About Us

The London Freedom Seed Bank is a London-wide network of seed savers, community gardeners and food justice activists. We welcome new members to the steering group, and hold an AGM once a year.

The core organisational team is:

Charlotte Dove (Co-director) has been involved with the urban food growing movement in London since 2008. As a community gardener and garden educator, she’s worked growing food-to-sell and teaching horticulture to schoolchildren and volunteers. Currently, she’s based at Sydenham Garden in South London, where she runs therapeutic gardening sessions for people recovering from poor mental health. She was awarded a Winston Churchill Memorial Trust Fellowship in 2015 to undertake a 10-week research trip to seed saving ventures in North America and Canada. Her motivation for undertaking this research project was to understand how community models can make a meaningful impact in protecting seed diversity and how this fledgling movement can best be supported in the UK. Learnings from the study have been integrated in the way the London Freedom Seed Bank operates today. To learn more about Charlotte’s research project and read the report in full: https://seeddiversity.wordpress.com


Julie Riehl (Co-director) has been growing food in London since 2011, as the Garden and Training Coordinator for Capital Growth – London’s food growing network, and the Garden Manager for the Global Generation’s Skip Garden. She also runs food growing and community garden management training and writes gardening tips for the Capital Growth website and The Jellied Eel magazine. Julie joined the London Freedom Seed Bank as a volunteer and seed saver in 2012 before becoming a co-Director in 2017 and pursuing seed saving in all her growing projects. Julie studied ecophysiology and animal behaviour at Strasbourg University in France, before completing a Masters in environmental management from the Eco-Conseil Institute.


Helene Schulze (Co-director) is a writer and editor in the fields of food, agriculture and social justice. She is particularly interested in agroecology, (urban) food justice and the potential of art-science collaborations for expanding the reach of the food movement. At the moment she coordinates ARC2020, a food and farming news platform and edits a book on grassroots rural development projects. She met the Freedom Seed Bank team whilst writing her Masters dissertation on seed saving practices at the University of Oxford n 2017. She has been a director since April 2018 and grows in a small London garden as well as every free windowsill, workbench and shelf indoors. She tweets @HeleneSCSchulze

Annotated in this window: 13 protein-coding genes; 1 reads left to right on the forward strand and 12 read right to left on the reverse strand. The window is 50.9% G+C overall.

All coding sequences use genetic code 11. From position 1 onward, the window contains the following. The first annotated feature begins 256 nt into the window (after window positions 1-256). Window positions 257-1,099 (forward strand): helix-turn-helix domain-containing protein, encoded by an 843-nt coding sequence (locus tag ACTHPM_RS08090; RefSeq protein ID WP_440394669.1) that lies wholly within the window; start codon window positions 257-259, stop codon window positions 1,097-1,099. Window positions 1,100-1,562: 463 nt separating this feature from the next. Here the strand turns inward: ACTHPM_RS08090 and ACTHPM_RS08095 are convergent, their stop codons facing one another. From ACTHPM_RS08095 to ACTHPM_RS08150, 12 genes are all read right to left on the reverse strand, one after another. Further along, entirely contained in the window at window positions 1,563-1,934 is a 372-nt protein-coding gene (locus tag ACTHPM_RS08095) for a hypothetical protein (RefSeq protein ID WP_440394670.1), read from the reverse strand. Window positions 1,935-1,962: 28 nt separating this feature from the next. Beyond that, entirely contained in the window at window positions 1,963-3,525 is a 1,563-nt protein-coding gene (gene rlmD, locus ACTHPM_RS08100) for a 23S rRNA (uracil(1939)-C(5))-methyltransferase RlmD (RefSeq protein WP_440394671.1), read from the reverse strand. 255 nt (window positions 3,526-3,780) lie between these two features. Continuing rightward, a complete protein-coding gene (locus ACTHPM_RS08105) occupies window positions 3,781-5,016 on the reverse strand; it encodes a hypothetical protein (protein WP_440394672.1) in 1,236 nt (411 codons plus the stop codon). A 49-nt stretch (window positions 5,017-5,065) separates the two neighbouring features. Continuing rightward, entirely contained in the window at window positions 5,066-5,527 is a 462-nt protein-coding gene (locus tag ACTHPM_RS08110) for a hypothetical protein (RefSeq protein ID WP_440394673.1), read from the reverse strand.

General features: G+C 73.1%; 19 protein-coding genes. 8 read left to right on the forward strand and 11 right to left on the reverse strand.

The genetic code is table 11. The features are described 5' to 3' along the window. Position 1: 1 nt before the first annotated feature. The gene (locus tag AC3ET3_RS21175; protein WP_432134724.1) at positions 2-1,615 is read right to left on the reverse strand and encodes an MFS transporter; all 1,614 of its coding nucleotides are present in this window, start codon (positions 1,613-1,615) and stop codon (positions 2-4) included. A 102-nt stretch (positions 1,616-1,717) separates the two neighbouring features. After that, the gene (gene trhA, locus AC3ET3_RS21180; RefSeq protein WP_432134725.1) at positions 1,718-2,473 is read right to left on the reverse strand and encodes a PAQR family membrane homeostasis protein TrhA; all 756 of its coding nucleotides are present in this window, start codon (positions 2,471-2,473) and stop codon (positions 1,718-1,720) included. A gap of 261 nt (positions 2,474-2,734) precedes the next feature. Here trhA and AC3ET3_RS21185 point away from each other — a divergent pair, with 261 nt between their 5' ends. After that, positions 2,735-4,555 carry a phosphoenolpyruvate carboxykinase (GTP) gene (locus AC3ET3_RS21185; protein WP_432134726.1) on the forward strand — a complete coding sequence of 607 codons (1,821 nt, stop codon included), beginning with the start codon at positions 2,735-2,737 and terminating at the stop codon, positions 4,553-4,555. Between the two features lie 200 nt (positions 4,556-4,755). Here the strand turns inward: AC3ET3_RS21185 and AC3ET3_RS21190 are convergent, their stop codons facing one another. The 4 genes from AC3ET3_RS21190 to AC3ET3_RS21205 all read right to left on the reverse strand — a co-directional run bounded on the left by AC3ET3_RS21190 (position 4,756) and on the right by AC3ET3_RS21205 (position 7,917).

Richard Galpin is an artist, working primarily on community projects that are a blend of art, horticulture, local history and community action. He founded the Alberta Fruit Commons in South London which uses the growing and sharing of fruit as way of building community resilience. Richard is co-founder and project manager for the Kennington Chartist Project, which celebrates Kennington Park’s place in the history of protest and democracy. He is Chair of trustees for Walworth Garden, a South London Charity whose mission is to change lives through horticultural training and therapy. From his small backyard in South London Richard is slowly breeding ‘The Bloody Marvel’, a new variety of red speckled lettuce, bred for its resilience to London’s challenging growing conditions. twitter: @rgalpinstudio